For years now, the 'Netflix/Spotify for games' buzz term has been thrown around a whole load without much in the way of meaningful impact.
Services such as OnLive have come and gone, and for a time it looked like the industry had considered the business model to be something that just wasn't feasible in the video games space.
But there has been movement in this sector from some pretty big players. For a while now, EA has offered an all-you-can-eat service in Origin Access, where for a monthly fee, consumers can play a wealth of games on the platform. Microsoft, too, has tried this model with Xbox Game Pass.
But there has been a shift in how these services operate. Where before they were merely there to host back catalogue games, giving users the chance to play older titles with publishers profiting from this.
Now, these services are hosting games on the day of launch. Rare's Sea of Thieves rolled straight into Game Pass when it was released back in March 2018, with other first-party titles from Microsoft set to do the same. Then at E3, Electronic Arts revealed Origin Access Premier which had a similar mentality - users could play all of EA's titles when they launched if you were a subscriber including big ticket titles like Anthem and even FIFA.
These are bold moves that show the shift in the industry. Where in the olden times of purely physical retail Day One sales were the be-all and end-all of a title's success, now that's a metric that doesn't really matter so much to publishers and developers.
Player counts have been usurped by engagement data - how many are playing on a daily or monthly basis - if you are running a service-based game.
So, when a publisher releases sales figures for a game using one of these services, it doesn't mean a whole lot. To pick an example - Sea of Thieves was a launch title for this Day One Xbox Game Pass strategy. Microsoft breathlessly boasted about how well the game had done, announcing that two million people had played the game in its first week.
That's a big figure that indicates that Sea of Thieves had enjoyed a pretty impressive start to life. Rare has even said in interviews since that this early reception far exceeded its expectations. The title has even hit five million players by the time of writing. But honestly, that two million figure doesn't really mean anything.
For one, we have no idea how many people actually paid for the game, thus we have no idea how much money the game has made up front. Additionally, we don't know what proportion of that number are Game Pass subscribers and - more importantly - how many of them were actually paying for their subscription. Sea of Thieves was the first major title to launch on the service day-and-date with its actual release so it's likely a lot of people - myself included - gave the game a go using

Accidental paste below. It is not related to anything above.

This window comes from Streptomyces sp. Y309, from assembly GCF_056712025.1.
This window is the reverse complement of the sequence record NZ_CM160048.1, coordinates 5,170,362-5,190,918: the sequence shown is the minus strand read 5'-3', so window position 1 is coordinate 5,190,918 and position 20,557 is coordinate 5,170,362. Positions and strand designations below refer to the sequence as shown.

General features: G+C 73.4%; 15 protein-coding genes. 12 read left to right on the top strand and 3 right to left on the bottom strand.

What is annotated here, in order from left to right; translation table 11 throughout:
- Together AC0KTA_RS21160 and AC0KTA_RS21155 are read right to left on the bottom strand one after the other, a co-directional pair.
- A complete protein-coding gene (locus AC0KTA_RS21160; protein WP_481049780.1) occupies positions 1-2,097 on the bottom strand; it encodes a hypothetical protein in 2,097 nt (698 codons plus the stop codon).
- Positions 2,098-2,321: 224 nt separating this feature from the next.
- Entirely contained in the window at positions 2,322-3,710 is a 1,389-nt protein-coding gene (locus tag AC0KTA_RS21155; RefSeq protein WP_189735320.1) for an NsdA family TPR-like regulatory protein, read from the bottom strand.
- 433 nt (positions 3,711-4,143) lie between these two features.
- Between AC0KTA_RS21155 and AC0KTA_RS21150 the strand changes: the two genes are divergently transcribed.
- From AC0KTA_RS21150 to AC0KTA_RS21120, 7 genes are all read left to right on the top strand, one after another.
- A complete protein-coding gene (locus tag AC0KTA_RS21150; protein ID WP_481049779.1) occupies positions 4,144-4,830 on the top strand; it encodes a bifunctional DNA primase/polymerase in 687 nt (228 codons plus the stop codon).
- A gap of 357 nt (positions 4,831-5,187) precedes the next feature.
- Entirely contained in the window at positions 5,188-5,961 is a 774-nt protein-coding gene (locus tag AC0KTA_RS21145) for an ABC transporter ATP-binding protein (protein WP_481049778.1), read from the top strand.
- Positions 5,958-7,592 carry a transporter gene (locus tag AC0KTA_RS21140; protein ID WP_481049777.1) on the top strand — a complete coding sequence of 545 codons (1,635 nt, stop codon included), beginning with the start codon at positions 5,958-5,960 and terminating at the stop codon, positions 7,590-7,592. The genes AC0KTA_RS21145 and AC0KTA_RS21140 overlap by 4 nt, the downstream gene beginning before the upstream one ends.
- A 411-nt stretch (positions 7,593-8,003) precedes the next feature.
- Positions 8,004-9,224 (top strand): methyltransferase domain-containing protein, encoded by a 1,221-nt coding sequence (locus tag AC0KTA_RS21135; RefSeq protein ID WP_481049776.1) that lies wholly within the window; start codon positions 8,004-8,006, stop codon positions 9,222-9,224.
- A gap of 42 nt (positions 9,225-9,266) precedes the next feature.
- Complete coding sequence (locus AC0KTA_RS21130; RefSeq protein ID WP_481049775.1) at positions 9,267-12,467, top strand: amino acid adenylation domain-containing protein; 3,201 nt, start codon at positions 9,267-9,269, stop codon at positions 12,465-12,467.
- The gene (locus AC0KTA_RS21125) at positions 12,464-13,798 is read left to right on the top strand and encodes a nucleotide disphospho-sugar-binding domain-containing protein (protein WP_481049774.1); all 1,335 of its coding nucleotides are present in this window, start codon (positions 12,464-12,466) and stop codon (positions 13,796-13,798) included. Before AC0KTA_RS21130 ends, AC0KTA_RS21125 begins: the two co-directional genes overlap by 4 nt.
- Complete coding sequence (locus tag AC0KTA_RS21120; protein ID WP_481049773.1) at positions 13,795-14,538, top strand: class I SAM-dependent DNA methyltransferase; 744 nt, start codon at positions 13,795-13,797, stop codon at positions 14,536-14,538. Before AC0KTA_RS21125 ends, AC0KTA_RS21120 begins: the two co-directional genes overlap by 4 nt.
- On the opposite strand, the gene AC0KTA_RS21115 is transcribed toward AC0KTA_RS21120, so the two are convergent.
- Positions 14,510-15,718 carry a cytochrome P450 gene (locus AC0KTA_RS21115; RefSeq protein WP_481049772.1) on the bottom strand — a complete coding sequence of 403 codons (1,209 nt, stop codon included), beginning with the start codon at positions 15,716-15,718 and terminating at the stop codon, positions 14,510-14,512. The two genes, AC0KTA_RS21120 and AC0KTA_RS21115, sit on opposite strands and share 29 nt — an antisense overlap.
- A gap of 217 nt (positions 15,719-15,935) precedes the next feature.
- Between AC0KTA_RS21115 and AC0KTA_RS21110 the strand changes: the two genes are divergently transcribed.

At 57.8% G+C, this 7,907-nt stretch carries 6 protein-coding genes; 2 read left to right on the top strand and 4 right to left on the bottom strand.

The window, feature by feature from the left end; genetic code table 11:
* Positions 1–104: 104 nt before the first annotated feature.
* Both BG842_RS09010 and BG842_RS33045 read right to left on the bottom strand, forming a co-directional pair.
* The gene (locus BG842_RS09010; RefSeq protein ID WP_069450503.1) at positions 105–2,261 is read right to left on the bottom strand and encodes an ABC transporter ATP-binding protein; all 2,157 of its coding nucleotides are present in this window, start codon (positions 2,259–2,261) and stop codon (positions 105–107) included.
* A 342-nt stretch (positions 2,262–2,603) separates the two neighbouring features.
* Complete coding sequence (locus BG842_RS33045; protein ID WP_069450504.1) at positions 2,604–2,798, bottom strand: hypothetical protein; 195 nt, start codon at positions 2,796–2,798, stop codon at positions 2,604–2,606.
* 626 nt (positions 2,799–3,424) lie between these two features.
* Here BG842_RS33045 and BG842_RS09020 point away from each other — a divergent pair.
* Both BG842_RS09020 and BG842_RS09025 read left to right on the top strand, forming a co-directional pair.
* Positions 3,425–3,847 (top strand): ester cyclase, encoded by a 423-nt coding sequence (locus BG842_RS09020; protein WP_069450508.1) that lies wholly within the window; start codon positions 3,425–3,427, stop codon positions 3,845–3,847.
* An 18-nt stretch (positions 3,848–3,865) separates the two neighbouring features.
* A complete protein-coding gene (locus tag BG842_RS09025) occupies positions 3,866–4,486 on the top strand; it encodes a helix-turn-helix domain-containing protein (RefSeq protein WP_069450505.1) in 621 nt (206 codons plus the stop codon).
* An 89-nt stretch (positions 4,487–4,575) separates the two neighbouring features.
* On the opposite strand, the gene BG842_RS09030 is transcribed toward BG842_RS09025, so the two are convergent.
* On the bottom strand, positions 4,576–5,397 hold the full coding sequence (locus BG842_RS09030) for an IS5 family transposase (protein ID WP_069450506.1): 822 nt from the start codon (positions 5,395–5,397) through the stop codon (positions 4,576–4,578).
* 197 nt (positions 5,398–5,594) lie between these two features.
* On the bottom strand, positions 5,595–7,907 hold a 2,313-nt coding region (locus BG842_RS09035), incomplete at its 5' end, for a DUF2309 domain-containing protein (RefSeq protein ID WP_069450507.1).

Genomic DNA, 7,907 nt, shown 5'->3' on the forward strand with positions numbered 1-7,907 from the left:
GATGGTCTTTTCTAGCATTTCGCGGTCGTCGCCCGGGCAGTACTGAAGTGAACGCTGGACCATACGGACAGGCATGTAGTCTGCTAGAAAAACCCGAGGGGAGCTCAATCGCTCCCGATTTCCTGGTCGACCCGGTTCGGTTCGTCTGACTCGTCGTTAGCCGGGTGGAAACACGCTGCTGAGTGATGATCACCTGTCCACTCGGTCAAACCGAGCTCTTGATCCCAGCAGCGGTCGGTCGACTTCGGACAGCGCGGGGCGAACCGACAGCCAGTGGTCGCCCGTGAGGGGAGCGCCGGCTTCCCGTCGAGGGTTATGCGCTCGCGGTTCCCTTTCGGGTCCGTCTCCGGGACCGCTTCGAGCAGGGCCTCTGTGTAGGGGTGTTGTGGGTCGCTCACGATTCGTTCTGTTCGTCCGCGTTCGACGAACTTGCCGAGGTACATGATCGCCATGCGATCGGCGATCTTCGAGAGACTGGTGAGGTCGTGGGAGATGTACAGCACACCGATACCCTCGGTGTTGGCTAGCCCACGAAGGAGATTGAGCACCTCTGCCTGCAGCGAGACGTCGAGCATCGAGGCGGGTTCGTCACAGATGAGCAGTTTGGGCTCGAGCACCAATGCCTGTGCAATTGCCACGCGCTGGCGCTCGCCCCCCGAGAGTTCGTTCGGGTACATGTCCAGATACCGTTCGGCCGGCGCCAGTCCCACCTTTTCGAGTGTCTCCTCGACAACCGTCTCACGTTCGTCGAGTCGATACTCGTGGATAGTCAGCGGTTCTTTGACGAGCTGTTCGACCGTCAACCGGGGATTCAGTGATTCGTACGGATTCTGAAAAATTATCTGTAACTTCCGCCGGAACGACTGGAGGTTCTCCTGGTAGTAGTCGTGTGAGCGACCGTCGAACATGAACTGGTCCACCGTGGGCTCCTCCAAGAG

Since, Rare has said in an interview with GI.biz that the average play time for the game is 22 hours 43 minutes - but there's no indication of how many people are playing the game daily or even monthly which are arguably the most important figures for a service-based game like this.
I'm not purposefully singling Rare and Sea of Thieves out here - but that title is the highest-profile example of a game launching this year. No doubt we'll see similar stories happening when Anthem rolls out into Origin Access Premier next March.
This isn't to say that the old way of covering these figures was perfect. A game available purely at physical retail selling five million copies didn't tell us the whole story, either. A percentage of users will have loaded the game up once and never gone back; some might never even have loaded it up at all.
But it told us something - we knew how roughly how much money the developer and publisher responsible was bringing in and thus whether the game had been a viable effort.
Now, we honestly have no clue about any of this and that makes covering these figures a more complicated affair.
This is just a reminder to the media and analysts covering these player figures that they do not mean what they used to - and we should be careful before declaring a game a success without knowing the full story.